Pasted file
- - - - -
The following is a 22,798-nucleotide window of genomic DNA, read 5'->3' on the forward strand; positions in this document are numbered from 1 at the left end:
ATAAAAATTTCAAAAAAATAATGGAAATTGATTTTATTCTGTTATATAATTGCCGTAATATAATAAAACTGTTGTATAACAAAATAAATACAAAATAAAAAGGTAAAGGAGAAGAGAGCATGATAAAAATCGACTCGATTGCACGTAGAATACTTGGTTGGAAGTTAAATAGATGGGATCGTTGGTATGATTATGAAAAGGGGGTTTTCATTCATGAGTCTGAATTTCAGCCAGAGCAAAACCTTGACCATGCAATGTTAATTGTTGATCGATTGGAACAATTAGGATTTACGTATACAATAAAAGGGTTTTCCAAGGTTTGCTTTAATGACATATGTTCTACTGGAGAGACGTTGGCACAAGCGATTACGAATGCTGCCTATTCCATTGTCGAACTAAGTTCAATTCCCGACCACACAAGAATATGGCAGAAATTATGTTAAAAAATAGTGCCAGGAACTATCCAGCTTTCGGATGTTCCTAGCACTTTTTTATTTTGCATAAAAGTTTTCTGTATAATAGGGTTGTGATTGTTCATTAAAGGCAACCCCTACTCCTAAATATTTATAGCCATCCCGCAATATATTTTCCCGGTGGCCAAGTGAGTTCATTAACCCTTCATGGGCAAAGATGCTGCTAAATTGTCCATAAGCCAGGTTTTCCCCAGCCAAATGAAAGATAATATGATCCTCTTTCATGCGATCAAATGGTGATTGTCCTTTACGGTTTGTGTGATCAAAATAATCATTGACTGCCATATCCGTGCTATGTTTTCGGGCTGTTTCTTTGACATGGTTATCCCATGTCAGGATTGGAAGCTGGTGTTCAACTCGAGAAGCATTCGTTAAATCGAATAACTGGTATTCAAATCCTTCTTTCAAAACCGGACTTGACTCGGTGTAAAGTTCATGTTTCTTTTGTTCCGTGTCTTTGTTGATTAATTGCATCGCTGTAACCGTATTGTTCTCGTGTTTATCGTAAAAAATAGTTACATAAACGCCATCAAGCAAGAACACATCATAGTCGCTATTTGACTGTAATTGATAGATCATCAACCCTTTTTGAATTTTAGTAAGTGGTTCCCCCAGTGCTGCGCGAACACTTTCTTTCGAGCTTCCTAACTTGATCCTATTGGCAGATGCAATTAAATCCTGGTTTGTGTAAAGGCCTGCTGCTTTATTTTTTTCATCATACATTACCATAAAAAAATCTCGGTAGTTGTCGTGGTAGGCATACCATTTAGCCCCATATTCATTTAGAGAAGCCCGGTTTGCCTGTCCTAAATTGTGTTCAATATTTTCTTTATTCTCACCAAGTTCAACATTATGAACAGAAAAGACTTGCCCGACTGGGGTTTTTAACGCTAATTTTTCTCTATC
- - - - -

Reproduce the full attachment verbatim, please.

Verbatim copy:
The following is a 22,798-nucleotide window of genomic DNA, read 5'->3' on the forward strand; positions in this document are numbered from 1 at the left end:
ATAAAAATTTCAAAAAAATAATGGAAATTGATTTTATTCTGTTATATAATTGCCGTAATATAATAAAACTGTTGTATAACAAAATAAATACAAAATAAAAAGGTAAAGGAGAAGAGAGCATGATAAAAATCGACTCGATTGCACGTAGAATACTTGGTTGGAAGTTAAATAGATGGGATCGTTGGTATGATTATGAAAAGGGGGTTTTCATTCATGAGTCTGAATTTCAGCCAGAGCAAAACCTTGACCATGCAATGTTAATTGTTGATCGATTGGAACAATTAGGATTTACGTATACAATAAAAGGGTTTTCCAAGGTTTGCTTTAATGACATATGTTCTACTGGAGAGACGTTGGCACAAGCGATTACGAATGCTGCCTATTCCATTGTCGAACTAAGTTCAATTCCCGACCACACAAGAATATGGCAGAAATTATGTTAAAAAATAGTGCCAGGAACTATCCAGCTTTCGGATGTTCCTAGCACTTTTTTATTTTGCATAAAAGTTTTCTGTATAATAGGGTTGTGATTGTTCATTAAAGGCAACCCCTACTCCTAAATATTTATAGCCATCCCGCAATATATTTTCCCGGTGGCCAAGTGAGTTCATTAACCCTTCATGGGCAAAGATGCTGCTAAATTGTCCATAAGCCAGGTTTTCCCCAGCCAAATGAAAGATAATATGATCCTCTTTCATGCGATCAAATGGTGATTGTCCTTTACGGTTTGTGTGATCAAAATAATCATTGACTGCCATATCCGTGCTATGTTTTCGGGCTGTTTCTTTGACATGGTTATCCCATGTCAGGATTGGAAGCTGGTGTTCAACTCGAGAAGCATTCGTTAAATCGAATAACTGGTATTCAAATCCTTCTTTCAAAACCGGACTTGACTCGGTGTAAAGTTCATGTTTCTTTTGTTCCGTGTCTTTGTTGATTAATTGCATCGCTGTAACCGTATTGTTCTCGTGTTTATCGTAAAAAATAGTTACATAAACGCCATCAAGCAAGAACACATCATAGTCGCTATTTGACTGTAATTGATAGATCATCAACCCTTTTTGAATTTTAGTAAGTGGTTCCCCCAGTGCTGCGCGAACACTTTCTTTCGAGCTTCCTAACTTGATCCTATTGGCAGATGCAATTAAATCCTGGTTTGTGTAAAGGCCTGCTGCTTTATTTTTTTCATCATACATTACCATAAAAAAATCTCGGTAGTTGTCGTGGTAGGCATACCATTTAGCCCCATATTCATTTAGAGAAGCCCGGTTTGCCTGTCCTAAATTGTGTTCAATATTTTCTTTATTCTCACCAAGTTCAACATTATGAACAGAAAAGACTTGCCCGACTGGGGTTTTTAACGCTAATTTTTCTCTATC